Sunday, November 11, 2012

The Grand Old Party and its Future

Despite some of the pundits who seem to be in denial, the US Republican Party - the Grand Old Party (GOP) - didn't just lose the election, they lost it big time. Obama took most of the swing states and won a handsome majority in the electoral college – he won by 126 votes, a much bigger margin than even the Obama team had hoped for. The question is why?

The current answer you are hearing is that the GOP misunderstands the new demography of the US. Demography is destiny in terms of the voting behaviour of the electorate. This is certainly part of the reason - now just Latino's but also women (binders full of them) influenced this election. The suggestion is that the Obama team had a much stronger understanding of the new demography of the US - much better than that found in the GOP.

A second part of the answer you are hearing is that the GOP's election team put too much belief in rumour and pundits and not enough in data. This is evidenced by the fact that six hours before the vote closed they were still hiring people for the transition to the White House (over 200 were hired) and had the fireworks on a barge ready to go. They didn't believe the data that suggested the race was lost or even that it was close. There are linked suggestions that their election "machine" was lacklustre and not fit for purpose - they couldn't get the vote out. They didnt worry about this as much as they should - they were over confident of winning.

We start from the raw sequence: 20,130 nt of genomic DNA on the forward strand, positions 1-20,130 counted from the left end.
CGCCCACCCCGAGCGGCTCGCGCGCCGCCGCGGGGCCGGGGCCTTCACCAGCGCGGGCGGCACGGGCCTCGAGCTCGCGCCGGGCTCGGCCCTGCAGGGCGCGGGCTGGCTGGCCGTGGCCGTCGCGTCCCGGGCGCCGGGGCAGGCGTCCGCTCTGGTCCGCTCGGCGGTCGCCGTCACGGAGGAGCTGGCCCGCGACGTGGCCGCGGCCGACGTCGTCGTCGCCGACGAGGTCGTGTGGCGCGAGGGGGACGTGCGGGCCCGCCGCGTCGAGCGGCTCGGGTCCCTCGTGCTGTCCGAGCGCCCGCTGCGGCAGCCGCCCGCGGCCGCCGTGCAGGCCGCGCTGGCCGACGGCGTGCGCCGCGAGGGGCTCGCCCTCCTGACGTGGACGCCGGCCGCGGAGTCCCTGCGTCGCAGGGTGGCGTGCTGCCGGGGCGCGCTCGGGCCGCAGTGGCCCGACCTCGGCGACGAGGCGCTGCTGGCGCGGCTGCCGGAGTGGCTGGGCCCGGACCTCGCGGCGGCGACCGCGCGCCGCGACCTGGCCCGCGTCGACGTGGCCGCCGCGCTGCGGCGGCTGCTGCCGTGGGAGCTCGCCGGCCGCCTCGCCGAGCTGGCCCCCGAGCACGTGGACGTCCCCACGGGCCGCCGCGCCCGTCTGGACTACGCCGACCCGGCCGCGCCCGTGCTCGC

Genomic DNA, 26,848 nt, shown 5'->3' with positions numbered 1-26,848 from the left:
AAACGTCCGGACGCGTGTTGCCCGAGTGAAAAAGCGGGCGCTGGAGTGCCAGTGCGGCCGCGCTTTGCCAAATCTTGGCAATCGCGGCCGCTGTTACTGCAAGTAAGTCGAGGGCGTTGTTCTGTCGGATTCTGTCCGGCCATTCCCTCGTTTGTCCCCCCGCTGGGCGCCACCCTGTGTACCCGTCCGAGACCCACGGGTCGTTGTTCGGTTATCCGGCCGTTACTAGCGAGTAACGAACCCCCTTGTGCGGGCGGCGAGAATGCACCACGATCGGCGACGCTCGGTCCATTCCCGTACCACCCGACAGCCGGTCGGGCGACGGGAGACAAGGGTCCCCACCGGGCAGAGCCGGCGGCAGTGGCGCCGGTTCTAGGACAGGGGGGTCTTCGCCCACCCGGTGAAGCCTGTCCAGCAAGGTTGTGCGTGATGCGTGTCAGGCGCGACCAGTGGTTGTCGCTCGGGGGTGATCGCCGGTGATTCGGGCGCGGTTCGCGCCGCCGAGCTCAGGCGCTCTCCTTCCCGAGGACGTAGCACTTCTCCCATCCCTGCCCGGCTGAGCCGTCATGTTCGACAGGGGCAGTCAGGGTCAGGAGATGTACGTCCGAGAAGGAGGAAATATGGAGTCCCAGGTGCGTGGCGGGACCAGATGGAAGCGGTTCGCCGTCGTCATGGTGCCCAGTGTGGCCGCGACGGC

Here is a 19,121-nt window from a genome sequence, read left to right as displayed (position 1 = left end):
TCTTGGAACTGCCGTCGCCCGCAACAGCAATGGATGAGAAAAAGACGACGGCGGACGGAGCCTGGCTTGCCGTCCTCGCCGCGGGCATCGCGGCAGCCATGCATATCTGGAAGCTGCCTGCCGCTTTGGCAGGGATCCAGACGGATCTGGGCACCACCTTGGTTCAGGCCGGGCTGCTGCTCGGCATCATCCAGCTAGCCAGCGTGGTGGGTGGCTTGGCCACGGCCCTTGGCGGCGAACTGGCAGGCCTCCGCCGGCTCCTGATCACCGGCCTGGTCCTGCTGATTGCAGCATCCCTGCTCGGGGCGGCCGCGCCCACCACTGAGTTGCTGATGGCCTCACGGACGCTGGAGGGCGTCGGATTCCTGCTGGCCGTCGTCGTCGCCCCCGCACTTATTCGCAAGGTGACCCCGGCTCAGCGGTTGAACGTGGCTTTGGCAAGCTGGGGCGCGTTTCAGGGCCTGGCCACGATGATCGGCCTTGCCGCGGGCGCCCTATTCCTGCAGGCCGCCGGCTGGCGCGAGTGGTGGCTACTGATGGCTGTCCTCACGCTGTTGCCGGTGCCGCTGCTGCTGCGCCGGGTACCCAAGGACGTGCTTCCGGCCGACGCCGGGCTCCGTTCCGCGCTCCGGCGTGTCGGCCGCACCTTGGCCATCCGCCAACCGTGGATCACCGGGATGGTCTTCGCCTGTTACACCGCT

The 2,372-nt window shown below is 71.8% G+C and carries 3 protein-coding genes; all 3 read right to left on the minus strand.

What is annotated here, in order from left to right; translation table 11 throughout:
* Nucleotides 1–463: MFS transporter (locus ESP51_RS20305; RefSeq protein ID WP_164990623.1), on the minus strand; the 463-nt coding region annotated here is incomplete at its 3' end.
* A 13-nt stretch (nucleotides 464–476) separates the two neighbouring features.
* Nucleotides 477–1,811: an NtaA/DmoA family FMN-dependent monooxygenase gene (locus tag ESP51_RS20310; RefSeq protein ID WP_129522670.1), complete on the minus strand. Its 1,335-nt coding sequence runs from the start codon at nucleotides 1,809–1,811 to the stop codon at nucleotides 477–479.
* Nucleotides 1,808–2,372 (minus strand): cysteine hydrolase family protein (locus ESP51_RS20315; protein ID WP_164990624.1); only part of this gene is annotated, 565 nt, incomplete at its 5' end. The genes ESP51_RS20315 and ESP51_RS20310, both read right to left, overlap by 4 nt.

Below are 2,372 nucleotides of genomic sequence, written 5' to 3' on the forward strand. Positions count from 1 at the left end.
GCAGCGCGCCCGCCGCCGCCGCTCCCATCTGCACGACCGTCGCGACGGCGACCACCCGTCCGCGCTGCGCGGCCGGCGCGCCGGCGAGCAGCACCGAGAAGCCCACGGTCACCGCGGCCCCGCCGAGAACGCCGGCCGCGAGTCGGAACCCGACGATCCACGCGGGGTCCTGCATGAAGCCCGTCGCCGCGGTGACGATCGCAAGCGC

The real issue is vision. Mitt Romney thought that his business experience and the challenge of the US economy was enough - he found out that it wasn't. His vision for America was as clear as his understanding of women. The GOP has a vision based on fiscal accountability and responsibility, less government and a strong focus on family value.  But this has morphed into weird policy positions - no new taxes, tax breaks for the rich, cutting social and health programs, all debt and deficit is bad, favouring white males over all females and other ethnic groups and so on. For serious minded policy analysts, the GOP policy book is becoming more and more confusing and less and less driven by evidence, especially when it comes to economic matters.

As the race for 2016 begins - Rubio is already planning trips to Iowa - the key for the GOP is to develop its vision for America and then to document and detail its policies to get the country nearer to that vision. Romney's refusal to spell out detail (e.g. which tax loop holes he would close and what else he would do with the tax code) was a mistake.

What the GOP thinks matters. At some point they will get the chemistry of ideas and people right and they will win.

1 comment:

Harold Gardner said...

The interesting issue for the GOP is what lesson they take. Most of the Democratic & Independent voters I know assume the obvious lesson is to move the party toward the center. As you state it, follow the demographics. Most of the Republicans that I know take exactly the opposite lesson. They believe that Mitt was too moderate or centrist, and the key to winning an election is to nominate a 'real' conservative.